KEVIN K. HO + JONATHAN B. MCNARRY
Real Estate In the Time of COVID-19.
(L’immobilier au temps de COVID-19)
COVID-19: Resilient Real Estate Adapts.
→ Yes, real estate is still happening in San Francisco during COVID-19 with a K-shaped, Amazon/Game Stop Market emerging
→ Either You’re Leaving or Buying in San Francisco
→ Suddenly shelter and the home office became the name of the game.
After nearly a year of this pandemic thing, we’ve seen San Francisco‘s housing market shaken, but not stirred as sales have gone up. Prices have held steady in the aggregate sense but delve a bit deeper and the adage of location, location, location becomes that much more apparent because of the pandemic.
Gone are the open houses where you found out you could buy or that your house was worth way more if Kevin+Jonathan sold it for you. And in their place has evolved a self-guided showing appointments at various properties for sale (provided you can get an appointment).
Because property access may be limited, 3-D property tours and property videos have become the norm for agents who have adapted to this socially distant society. Virtual open houses haven’t come into vogue as much as the video and 3-D tour, but seeing a recorded open house that Zoom recorded at 2:00 a.m. is indeed making it easier to experience a property from afar.
What About Property Values in a Pandemic?
We thought you’d never ask. Historic data from past pandemics like the 1918 Flu, something in the 1950s, SARS, the Swine Flu and other calamities show that while the number of real estate sales go down during the outbreak early on, property values remain steady otherwise. This makes sense: less inventory meets less demand. Data tracking COVID-19’s impact on real estate appears to be more segmented: suburbs and gateway communities are seeing surges of sales and prices, while more dense areas see softness due, in part, to being able to work and learn remotely.
How Are Home Prices Holding Up in San Francisco?
We took a deep dive into the sales data from 2019 and 2020 comparing the first 10 months of each year and found that, for the most part, we’re still seeing strong and steady sales numbers for most parts of the City despite the Pandemic and wildfire smoke. Because of that the demand for single-family houses is, and remains, strong (more people wanting to leave stacked living buildings or realizing they want their own outdoor space) while condominium values have declined in general but only just so — both the median and average condominium sale price figure fell about $20,000-$40,000 from 2019 to clock in at $1.24 million and $1.35 million respectively. This despite that the active available inventory on the MLS is nearly twice the normal at just about 2,000 active listings for houses, condos, TICS, co-ops, parcels of land and 2-4 unit buildings as of this writing. And the purported emptying of San Francisco is a bit premature as the tragic and now more frequent wildfires have shown, there are fewer and fewer places that we can go lest we run the risk of seeing our homes go up in flames or otherwise.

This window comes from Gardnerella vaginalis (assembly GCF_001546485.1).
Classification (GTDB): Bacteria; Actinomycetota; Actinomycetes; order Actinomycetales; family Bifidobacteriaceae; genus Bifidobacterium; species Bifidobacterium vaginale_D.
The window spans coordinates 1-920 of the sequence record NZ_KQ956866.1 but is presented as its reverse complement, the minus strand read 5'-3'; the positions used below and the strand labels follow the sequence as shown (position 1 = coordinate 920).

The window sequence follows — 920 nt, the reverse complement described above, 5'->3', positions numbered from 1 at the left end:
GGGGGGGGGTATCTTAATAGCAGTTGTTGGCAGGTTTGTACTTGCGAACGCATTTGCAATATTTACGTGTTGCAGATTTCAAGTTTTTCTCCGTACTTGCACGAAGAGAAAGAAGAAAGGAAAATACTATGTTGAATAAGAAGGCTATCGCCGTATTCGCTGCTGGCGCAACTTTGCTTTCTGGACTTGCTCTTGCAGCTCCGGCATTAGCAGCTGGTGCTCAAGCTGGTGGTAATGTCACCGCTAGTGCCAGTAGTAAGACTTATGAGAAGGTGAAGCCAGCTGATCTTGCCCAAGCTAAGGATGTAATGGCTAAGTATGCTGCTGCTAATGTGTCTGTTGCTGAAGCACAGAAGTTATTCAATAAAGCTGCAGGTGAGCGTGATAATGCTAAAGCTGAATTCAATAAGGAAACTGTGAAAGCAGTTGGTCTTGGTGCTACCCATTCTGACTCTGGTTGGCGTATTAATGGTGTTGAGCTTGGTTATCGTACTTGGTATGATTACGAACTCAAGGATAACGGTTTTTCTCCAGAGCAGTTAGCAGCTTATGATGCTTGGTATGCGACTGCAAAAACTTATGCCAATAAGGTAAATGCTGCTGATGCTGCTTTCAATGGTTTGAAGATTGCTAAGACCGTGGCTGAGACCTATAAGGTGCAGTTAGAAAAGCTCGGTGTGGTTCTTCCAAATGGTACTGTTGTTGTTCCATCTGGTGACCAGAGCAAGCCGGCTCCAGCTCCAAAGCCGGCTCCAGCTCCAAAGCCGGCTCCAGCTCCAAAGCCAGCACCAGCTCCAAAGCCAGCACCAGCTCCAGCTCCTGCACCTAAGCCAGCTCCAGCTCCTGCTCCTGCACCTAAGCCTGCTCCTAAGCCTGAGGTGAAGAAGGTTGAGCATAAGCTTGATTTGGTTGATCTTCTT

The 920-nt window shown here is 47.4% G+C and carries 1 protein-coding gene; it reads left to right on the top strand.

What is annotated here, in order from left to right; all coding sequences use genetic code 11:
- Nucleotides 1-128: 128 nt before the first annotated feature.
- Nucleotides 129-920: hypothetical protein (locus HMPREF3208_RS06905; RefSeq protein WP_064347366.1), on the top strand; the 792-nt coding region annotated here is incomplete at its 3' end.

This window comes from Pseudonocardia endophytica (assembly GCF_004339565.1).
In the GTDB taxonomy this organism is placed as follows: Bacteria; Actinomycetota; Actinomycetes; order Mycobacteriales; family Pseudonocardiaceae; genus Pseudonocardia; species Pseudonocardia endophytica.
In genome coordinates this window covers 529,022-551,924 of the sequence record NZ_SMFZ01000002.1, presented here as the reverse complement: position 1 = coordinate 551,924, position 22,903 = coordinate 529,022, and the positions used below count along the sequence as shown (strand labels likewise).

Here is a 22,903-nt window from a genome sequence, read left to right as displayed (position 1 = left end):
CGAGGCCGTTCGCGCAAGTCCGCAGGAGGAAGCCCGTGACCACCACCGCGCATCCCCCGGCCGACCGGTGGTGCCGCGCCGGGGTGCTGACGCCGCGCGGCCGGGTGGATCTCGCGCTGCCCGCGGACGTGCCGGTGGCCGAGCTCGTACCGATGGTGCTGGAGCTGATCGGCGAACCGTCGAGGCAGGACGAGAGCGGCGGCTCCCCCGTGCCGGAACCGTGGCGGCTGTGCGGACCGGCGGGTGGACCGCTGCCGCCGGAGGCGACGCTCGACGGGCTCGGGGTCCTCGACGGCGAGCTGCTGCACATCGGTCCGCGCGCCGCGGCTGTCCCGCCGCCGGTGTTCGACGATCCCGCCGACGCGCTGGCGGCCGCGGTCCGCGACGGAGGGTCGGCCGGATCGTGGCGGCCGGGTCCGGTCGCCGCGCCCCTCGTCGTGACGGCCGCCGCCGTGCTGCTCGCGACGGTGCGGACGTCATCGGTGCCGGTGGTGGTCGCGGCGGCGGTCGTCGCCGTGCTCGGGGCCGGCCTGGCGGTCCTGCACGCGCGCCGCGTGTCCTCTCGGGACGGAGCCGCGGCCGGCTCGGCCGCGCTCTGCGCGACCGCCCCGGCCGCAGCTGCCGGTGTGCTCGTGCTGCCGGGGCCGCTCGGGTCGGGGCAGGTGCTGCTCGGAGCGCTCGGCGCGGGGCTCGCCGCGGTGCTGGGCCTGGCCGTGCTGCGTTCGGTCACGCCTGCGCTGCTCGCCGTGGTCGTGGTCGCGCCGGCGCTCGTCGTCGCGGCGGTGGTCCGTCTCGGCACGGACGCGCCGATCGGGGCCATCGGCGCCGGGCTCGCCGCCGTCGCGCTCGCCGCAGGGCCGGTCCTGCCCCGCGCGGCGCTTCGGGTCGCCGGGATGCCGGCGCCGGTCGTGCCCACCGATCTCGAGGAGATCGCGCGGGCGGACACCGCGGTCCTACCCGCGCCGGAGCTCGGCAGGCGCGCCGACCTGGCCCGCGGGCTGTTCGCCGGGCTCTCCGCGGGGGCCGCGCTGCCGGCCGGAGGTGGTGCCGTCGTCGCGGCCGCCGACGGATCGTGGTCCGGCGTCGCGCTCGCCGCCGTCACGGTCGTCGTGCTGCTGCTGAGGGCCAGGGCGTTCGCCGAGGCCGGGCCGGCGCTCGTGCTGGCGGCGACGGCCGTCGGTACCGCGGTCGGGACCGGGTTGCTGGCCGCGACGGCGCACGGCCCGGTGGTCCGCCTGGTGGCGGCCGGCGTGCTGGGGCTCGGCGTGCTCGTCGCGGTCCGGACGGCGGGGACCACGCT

The rental market is taking a hit as we’ve all seen as work patterns change and remain unsettled. Also, areas like SoMa, South Beach, Yerba Buena and Mission Bay are having a tougher go at it as stacked living buildings (i.e., skyscrapers) are not in favor currently.
1. No Open Houses But You Can See Property
After Open Houses Do Come Back…
Like everything else, when public open houses do come back, expect to encounter limits on how many folks can be inside at once. There may be temperature checks and booties and, most certainly, hand sanitizer, clorox wipes, masks, disclaimers and waivers and who knows what, which is why virtual showings and an online experience will have to suffice for many but become the norm for everyone.
Unfettered Access to Properties is Now … Fettered?
Gone are the days where you could just stroll into a Sunday open house unexpectedly. Now curious neighbors or looky-loos will have to do this online.
No in-person open houses or broker tours are allowed during shelter-in-place orders until who knows when. But for serious buyers, scheduled appointments at properties (with visitors coming back-to-back-to back) with your agent is the new norm
Suspending public, in-person open houses have had the following impacts
→ Loss of spontaneity: there will be fewer impulse buys that were aided and abetted by being able to go to open houses easily any given weekend
→ Loss of serendipity: lots of folks may not realize they could afford (or should) buy may not have that chance now. Similarly, folks may not realize that their home (which most will think is usually better than the open house they happen to be in) has appreciated in value so significantly. This may only ever happen when they meet an agent at an open house.
2. Visiting Virtually
Masked Crusaders vs. the Voyeurs
For the truly determined, interested and serious buyers we can go and see. For everyone else, we can go and see (virtually)
→ While there is no real substitute for an in-person property visit, technology is making it easier to see something without actually being there. We’re seeing agents use polished property videos, matterport 3-D virtual tours, and Zoom open houses. And while these means a decent job of communicating what a property is about, a lot of folks want a more genuine sense of what a property is like in person. That’s where we come in. We will go out and make exhaustive, first-person walk-through videos that we’ll post on YouTube. We’ve made more than 400 of these videos over the years and have the process down. The hope is that these videos and commentary will help you decide if it’s worth visiting in person.